There comes a time when you need to format your hard disk or SSD and reinstall the operating system. Or maybe you want to get rid of the virus infection, fix a temporary glitch with the disk or sell your disk to someone else. Nevertheless, there are multiple ways to format your disk in Windows 11.
Difference Between Full Format & Quick Format
Formatting is the process of erasing a disk for its first use or subsequent reuse. There are two kinds of disk formatting:
Full Format is considered as a normal format. It is formatting in its true sense. Full Format overwrites any data stored on the disk, destroys references to your files, and performs disk checks to detect bad sectors, if any. This is precisely why it takes a considerable amount of time compared to the Quick Format.
In contrast, Quick Format does not erase or overwrite the data stored on your disk. It only erases the list of files stored on the disk and doesn’t touch your data. In other words, it only destroys references to files stored on your disk instead of erasing the files. This is why your files can sometimes be fully or partially recoverable with the Quick Format. Full Format does not perform any additional disk checks to determine whether your hard disk has bad sectors or not. It does not check the health of your disk.
Which Format Should You Prefer?
It largely depends on what you’re trying to accomplish.
If you’re looking to sell your computer or your disk to someone else, you might want to make it difficult (or preferably impossible) for them to recover your deleted data. If that’s something you’re looking for, choose the Full Format.
A Full Format is also recommended if your hard disk is damaged. As explained earlier, a Full Format scans your disk for bad sectors alongside other procedures. Storing data on bad sectors can cause read/ write errors, make your files unreadable and unexpected data losses. Use Full Format if there are issues with your disk.
If you’re looking to merely reinstall Windows to fix performance issues, system glitches or corrupted operating system files, a Full Format is something you may want to avoid. Prefer Quick Format, as the Full Format can take a considerable amount of time and you may actually not need it, in most cases.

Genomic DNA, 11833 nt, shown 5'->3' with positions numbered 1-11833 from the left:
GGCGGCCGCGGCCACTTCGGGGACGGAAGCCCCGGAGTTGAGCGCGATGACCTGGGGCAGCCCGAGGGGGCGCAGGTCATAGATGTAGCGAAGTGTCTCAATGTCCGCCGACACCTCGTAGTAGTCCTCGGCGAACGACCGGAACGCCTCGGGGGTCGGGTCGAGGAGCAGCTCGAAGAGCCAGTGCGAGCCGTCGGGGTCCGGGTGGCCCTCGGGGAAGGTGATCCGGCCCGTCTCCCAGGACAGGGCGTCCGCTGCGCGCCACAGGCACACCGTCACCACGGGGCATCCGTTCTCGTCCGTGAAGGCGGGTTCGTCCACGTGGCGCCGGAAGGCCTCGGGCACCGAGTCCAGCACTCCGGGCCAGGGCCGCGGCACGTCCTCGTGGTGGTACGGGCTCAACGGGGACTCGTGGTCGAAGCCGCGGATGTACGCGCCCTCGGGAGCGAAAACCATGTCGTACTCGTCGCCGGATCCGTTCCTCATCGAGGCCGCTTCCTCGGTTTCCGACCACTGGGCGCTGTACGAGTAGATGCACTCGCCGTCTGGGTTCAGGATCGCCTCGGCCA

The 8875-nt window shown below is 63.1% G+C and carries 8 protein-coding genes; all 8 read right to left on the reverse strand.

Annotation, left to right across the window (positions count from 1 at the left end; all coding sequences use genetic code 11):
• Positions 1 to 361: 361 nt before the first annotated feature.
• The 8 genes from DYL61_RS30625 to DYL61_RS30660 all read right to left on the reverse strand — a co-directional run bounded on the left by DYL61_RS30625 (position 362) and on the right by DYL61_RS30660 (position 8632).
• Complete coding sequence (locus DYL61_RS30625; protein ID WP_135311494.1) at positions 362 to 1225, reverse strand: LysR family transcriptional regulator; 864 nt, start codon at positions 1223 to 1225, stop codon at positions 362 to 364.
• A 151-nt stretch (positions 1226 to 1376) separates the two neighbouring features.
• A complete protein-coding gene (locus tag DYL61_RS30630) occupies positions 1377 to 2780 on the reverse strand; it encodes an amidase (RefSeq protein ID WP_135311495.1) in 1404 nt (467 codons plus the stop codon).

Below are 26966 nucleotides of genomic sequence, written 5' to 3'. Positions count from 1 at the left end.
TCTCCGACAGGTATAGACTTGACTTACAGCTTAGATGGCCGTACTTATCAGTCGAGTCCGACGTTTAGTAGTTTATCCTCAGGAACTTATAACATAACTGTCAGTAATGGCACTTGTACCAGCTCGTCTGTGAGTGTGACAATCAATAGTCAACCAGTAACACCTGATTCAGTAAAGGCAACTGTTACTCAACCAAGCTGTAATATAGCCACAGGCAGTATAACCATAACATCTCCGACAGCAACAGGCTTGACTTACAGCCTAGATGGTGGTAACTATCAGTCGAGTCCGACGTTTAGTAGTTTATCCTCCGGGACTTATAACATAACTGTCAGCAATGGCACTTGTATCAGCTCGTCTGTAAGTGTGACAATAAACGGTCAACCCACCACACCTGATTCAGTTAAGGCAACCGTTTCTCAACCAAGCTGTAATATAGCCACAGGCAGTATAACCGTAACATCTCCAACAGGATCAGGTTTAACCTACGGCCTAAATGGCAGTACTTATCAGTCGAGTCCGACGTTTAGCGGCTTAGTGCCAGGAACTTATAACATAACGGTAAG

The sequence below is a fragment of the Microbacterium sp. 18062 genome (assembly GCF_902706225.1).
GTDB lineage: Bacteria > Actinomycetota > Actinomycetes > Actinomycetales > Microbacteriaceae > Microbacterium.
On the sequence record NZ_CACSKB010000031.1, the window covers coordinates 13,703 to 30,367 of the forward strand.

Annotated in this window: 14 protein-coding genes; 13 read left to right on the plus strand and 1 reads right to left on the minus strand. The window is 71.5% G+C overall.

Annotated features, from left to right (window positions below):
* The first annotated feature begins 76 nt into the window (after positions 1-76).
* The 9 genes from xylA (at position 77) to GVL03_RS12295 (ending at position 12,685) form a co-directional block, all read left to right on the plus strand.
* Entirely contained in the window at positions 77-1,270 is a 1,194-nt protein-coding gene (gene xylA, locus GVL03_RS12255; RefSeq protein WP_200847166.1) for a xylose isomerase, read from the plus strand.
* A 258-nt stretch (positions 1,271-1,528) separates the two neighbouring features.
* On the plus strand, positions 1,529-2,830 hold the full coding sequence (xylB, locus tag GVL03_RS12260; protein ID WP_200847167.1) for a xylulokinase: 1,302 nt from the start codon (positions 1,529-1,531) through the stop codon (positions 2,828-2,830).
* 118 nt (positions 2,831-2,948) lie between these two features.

Different Ways to Format a Hard Disk or SSD in Windows 11
Method 1: Using File Explorer
The most common way to format non-system partitions is to use File Explorer (earlier, Windows Explorer).
- Open File Explorer.
- Select the “This PC” icon on the left-hand side panel.
- Right-click the drive you want to format.
- Select “Format”.
- In the new dialog, check “Quick format” for quick format.
- Click on “Start”.
Method 2: Using Disk Management
Disk Management is a tool in Windows that lets you perform administrative tasks related to storage devices, for example, creation of new drives, shrinking existing drives, formatting drives, changing drive letters, etc.
- Open the Disk Management tool. There are multiple ways to open it.
- Press Windows Key + X, select Disk Management
- Right-click on the Start button, select Disk Management.
- Click on the Start button, type “Create and format hard disk partitions” and open it from the search results.
- Right-click on a drive you want to format.
- Select the Format option.
- In the new dialog, check the Perform a quick format option for quick format.
- Click on OK.
Method 3: Using the Settings
The Windows Settings also provides an option to format your drives. Here’s how to format a hard disk or SSD in Windows 11:
1. Click on the Start button.
2. Click on the Settings icon.
3. Click on the System tab on the left-hand side panel.
4. Click on Storage.
5. Click on Advanced Storage Settings.
6. Select Disks & Volumes.
7. In the new page, you’ll see a list of all storage drives and their partitions. For example: If your computer has both SSD and HDD connected, they will appear alongside their partitions (C:, D:, E:, etc.).
8. Select a partition you want to format.
9. Click on Properties.
10. In the new page, click on Format.
11. Follow the on-screen instructions.
Method 4: Using Windows Installation Media
One of the most common ways to format drives is to boot through your Windows installation media and follow the on-screen instructions.
In the “Where do you want to install Windows?” page, you’ll see a list of all drives. Choose a drive you want to format and then click on the Format icon underneath the list. You’ll be asked to confirm the action.
Method 5: Using Command Prompt (Not Recommended)
Warning: Typing incorrect commands or providing wrong inputs can cause accidental data loss, unexpected results or make the concerning drive inaccessible. If you’re an average computer user, you’re strongly advised to avoid this method.
- Click on the Search box on your Taskbar.
- Type “cmd”
- Move your cursor onto the “Command Prompt” and select the “Run as administrator” option from the right-side menu options.
- Type “diskpart”
- Type “list disk”
- Windows will list the drives on your computer. Each drive will have a disk number associated with it.
- Now, specify which drive you want to select for formatting. Type “select disk <number>”. For example: To select the disk 3 for formatting, type “select disk 3”
- Type “clean”
- Type “create partition primary”
- Type “format fs=NTFS” to format your drive with the NTFS file system. To format your drive with the FAT32 file system, type “format fs=FAT32” instead.
- Wait until your drive is successfully formatted. Once the procedure is completed, type “assign” to assign a drive letter.
- Type “exit” to quit.
Note: If you’re unable to boot Windows to access Command Prompt, there’s another way. Boot through your Windows installation media and then select the “Repair your computer” option and follow the on-screen instructions.